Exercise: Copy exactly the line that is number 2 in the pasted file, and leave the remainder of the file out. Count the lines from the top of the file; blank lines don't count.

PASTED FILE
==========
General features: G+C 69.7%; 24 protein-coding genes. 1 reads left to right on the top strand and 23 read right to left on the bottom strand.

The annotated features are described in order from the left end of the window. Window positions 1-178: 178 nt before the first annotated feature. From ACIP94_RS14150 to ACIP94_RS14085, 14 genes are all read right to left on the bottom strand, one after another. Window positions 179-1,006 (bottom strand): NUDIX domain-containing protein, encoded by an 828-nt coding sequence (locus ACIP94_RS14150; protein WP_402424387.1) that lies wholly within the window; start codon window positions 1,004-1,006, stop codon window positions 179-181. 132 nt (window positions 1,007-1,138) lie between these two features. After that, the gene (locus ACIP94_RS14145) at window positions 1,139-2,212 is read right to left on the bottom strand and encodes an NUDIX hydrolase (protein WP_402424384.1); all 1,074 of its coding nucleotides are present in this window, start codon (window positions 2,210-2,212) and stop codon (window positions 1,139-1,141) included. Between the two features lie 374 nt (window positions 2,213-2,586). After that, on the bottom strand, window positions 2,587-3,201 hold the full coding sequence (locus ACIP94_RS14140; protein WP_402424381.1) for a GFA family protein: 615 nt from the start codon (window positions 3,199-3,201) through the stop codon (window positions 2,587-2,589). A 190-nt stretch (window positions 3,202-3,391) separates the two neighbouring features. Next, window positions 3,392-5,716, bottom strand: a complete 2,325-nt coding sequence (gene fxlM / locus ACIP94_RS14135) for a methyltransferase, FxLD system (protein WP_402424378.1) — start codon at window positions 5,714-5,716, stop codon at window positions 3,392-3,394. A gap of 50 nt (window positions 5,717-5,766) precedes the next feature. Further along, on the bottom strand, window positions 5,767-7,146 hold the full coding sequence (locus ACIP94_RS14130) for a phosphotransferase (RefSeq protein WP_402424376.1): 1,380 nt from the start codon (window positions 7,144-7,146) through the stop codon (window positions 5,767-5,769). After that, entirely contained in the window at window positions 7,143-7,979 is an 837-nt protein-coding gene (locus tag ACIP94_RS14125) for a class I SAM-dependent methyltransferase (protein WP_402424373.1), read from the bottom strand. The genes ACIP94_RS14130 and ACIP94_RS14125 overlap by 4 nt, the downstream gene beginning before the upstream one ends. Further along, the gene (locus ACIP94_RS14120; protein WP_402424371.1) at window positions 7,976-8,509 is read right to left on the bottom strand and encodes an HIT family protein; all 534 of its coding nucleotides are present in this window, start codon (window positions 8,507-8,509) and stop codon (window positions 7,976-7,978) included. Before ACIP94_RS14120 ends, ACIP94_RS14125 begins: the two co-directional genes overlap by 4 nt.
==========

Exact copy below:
The annotated features are described in order from the left end of the window. Window positions 1-178: 178 nt before the first annotated feature. From ACIP94_RS14150 to ACIP94_RS14085, 14 genes are all read right to left on the bottom strand, one after another. Window positions 179-1,006 (bottom strand): NUDIX domain-containing protein, encoded by an 828-nt coding sequence (locus ACIP94_RS14150; protein WP_402424387.1) that lies wholly within the window; start codon window positions 1,004-1,006, stop codon window positions 179-181. 132 nt (window positions 1,007-1,138) lie between these two features. After that, the gene (locus ACIP94_RS14145) at window positions 1,139-2,212 is read right to left on the bottom strand and encodes an NUDIX hydrolase (protein WP_402424384.1); all 1,074 of its coding nucleotides are present in this window, start codon (window positions 2,210-2,212) and stop codon (window positions 1,139-1,141) included. Between the two features lie 374 nt (window positions 2,213-2,586). After that, on the bottom strand, window positions 2,587-3,201 hold the full coding sequence (locus ACIP94_RS14140; protein WP_402424381.1) for a GFA family protein: 615 nt from the start codon (window positions 3,199-3,201) through the stop codon (window positions 2,587-2,589). A 190-nt stretch (window positions 3,202-3,391) separates the two neighbouring features. Next, window positions 3,392-5,716, bottom strand: a complete 2,325-nt coding sequence (gene fxlM / locus ACIP94_RS14135) for a methyltransferase, FxLD system (protein WP_402424378.1) — start codon at window positions 5,714-5,716, stop codon at window positions 3,392-3,394. A gap of 50 nt (window positions 5,717-5,766) precedes the next feature. Further along, on the bottom strand, window positions 5,767-7,146 hold the full coding sequence (locus ACIP94_RS14130) for a phosphotransferase (RefSeq protein WP_402424376.1): 1,380 nt from the start codon (window positions 7,144-7,146) through the stop codon (window positions 5,767-5,769). After that, entirely contained in the window at window positions 7,143-7,979 is an 837-nt protein-coding gene (locus tag ACIP94_RS14125) for a class I SAM-dependent methyltransferase (protein WP_402424373.1), read from the bottom strand. The genes ACIP94_RS14130 and ACIP94_RS14125 overlap by 4 nt, the downstream gene beginning before the upstream one ends. Further along, the gene (locus ACIP94_RS14120; protein WP_402424371.1) at window positions 7,976-8,509 is read right to left on the bottom strand and encodes an HIT family protein; all 534 of its coding nucleotides are present in this window, start codon (window positions 8,507-8,509) and stop codon (window positions 7,976-7,978) included. Before ACIP94_RS14120 ends, ACIP94_RS14125 begins: the two co-directional genes overlap by 4 nt.